Anti Defection Law


Anti defection law sought to prevent such political defections which may be due to reward of office or other similar considerations. Defection means to abandon a position or association, often to join an opposing group. The Anti-defection law was passed in 1985 through the 52nd amendment to the constitution. It lays down the processor association, often to join an opposing group. The Anti-Defection Law was passed in 1986 through the 52nd Amendment to the Constitution, which added the 10th schedule to the Indian Constitution. It lays down the process by which legislators may be disqualified on grounds of defection by the presiding officer of a legislators may be disqualified on grounds of defection by the presiding officer of a legislature based on a petition by any other member of the House. It seeks to provide a stable government. The law applies to both parliament and state assemblies.


The clause(2) to art 102 and 191 provides that a member shall be disqualified for being a member of central or state legislature if he incurs disqualifications under 10th schedule which are as under,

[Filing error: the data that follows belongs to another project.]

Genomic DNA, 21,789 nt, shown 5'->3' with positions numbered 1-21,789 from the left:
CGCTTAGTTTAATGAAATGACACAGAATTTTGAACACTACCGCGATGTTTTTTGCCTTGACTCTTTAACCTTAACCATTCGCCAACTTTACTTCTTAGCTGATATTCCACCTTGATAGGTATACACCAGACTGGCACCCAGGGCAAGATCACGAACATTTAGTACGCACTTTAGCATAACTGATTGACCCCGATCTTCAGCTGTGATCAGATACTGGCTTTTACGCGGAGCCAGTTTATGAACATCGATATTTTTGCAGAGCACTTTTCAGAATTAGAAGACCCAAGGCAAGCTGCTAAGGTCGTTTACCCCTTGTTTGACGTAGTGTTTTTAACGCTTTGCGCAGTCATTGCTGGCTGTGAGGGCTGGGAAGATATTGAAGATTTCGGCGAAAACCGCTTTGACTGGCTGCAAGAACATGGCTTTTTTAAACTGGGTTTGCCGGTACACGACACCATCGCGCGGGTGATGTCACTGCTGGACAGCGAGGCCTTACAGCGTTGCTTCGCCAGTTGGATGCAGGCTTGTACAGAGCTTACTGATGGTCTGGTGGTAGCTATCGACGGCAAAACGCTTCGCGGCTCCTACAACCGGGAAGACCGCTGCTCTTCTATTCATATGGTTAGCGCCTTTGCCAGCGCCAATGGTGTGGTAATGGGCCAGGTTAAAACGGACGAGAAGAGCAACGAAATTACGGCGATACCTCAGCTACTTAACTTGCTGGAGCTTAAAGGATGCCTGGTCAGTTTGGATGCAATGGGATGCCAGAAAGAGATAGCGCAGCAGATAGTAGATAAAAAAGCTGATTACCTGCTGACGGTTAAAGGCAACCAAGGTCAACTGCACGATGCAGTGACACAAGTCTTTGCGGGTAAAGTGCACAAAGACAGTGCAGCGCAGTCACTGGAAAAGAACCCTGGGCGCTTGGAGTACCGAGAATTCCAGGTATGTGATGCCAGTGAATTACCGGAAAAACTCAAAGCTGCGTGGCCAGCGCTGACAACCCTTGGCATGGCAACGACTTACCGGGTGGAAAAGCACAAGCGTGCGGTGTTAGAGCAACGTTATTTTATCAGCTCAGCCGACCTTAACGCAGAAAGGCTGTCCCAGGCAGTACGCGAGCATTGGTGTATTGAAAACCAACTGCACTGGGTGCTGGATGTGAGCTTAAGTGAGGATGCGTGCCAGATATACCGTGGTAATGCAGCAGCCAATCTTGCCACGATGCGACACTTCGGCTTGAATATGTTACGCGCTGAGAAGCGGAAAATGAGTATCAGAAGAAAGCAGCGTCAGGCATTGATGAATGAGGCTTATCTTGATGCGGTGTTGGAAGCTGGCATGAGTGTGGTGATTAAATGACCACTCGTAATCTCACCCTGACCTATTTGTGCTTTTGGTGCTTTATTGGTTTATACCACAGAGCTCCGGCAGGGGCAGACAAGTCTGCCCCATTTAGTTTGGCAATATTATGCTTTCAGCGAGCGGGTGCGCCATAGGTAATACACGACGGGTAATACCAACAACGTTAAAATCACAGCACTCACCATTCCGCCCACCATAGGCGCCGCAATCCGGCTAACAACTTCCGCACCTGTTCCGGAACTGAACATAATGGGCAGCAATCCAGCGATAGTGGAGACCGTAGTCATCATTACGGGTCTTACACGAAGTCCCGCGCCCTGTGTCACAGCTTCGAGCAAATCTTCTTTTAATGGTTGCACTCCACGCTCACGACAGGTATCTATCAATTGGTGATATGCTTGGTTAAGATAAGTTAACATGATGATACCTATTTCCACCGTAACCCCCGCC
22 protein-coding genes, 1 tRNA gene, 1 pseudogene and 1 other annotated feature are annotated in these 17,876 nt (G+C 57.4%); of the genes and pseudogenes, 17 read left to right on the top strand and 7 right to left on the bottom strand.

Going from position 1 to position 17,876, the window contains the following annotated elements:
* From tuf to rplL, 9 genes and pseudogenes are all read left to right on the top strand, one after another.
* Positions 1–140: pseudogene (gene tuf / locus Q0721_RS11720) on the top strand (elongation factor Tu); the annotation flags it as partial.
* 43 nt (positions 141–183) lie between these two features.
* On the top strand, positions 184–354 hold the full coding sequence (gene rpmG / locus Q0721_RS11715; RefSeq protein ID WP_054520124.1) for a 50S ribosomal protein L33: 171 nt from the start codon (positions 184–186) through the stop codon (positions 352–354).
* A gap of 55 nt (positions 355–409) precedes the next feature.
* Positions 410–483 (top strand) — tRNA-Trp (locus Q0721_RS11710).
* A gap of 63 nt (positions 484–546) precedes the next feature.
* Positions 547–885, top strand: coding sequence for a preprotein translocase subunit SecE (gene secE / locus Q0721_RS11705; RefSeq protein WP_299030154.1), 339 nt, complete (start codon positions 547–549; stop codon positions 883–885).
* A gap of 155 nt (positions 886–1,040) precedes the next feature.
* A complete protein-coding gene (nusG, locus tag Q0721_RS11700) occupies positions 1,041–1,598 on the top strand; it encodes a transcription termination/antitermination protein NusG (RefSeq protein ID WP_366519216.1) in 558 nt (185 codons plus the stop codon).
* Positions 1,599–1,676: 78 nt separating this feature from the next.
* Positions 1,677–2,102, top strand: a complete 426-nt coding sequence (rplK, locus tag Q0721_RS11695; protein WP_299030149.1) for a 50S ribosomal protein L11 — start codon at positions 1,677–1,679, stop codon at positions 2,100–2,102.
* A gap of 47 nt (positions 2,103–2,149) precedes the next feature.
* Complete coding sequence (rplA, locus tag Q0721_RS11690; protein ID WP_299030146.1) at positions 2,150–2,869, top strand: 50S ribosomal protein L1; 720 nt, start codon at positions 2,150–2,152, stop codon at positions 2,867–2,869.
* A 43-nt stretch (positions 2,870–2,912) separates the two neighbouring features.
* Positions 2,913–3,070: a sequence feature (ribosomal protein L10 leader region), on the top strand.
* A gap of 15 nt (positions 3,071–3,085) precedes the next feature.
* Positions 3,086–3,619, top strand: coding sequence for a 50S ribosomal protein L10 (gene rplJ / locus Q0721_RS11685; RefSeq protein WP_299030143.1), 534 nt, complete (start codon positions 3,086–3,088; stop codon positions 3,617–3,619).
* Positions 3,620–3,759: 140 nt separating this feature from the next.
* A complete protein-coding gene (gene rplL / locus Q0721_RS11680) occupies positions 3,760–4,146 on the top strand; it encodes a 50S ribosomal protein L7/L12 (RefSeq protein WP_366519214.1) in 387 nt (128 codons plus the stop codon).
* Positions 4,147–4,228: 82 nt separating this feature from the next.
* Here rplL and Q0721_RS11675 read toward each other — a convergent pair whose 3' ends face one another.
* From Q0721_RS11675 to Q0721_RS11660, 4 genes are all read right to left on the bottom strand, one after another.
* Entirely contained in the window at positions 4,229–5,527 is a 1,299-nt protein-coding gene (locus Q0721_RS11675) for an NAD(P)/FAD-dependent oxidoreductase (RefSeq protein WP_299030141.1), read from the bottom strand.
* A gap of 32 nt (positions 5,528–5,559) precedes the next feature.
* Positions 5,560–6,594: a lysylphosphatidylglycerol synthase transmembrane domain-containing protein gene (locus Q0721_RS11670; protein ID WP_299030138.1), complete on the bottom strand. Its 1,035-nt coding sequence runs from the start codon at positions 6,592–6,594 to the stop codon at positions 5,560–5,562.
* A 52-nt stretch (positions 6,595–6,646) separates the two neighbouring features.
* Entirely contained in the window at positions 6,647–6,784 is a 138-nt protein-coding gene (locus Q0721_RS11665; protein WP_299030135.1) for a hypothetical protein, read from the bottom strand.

1- If the member voluntarily given up the membership of the party on whose ticket he is elected to the House.

2- If he votes in the House against the direction of his party and within 15 days of the voting or abstention, as the case may be.

3- If an independent candidate joins a political party after he becomes a member of the legislature.


The chairman or the speaker of the House takes the decision to disqualify a member.

In case of complaint with respect to the defection of the chairman or speaker, a member of the House elected by that House shall take the decision.


In the situation where 2/3 of the legislature of a political party decide to merge into another party, neither the member into another party, neither the member who decide to stay with the original party will face disqualification.

Any person elected as chairman or speaker can resign from his party and rejoin the party if he demits that post.


DINESH GOSWAMI COMMITTEE ON ELECTORAL REFORMS- the disqualification issue should be decided by the president/governor on the advice of Election Commission.

LAW COMMISSION (170TH REPORT) – Pre-poll electoral fronts should be treated as political parties under anti-defection law and, delete the exemption in case of splits and mergers.

ELECTION COMMISSION- Decision under the 10th schedule should be made by the president/governor on the binding advice of the Election Commission.

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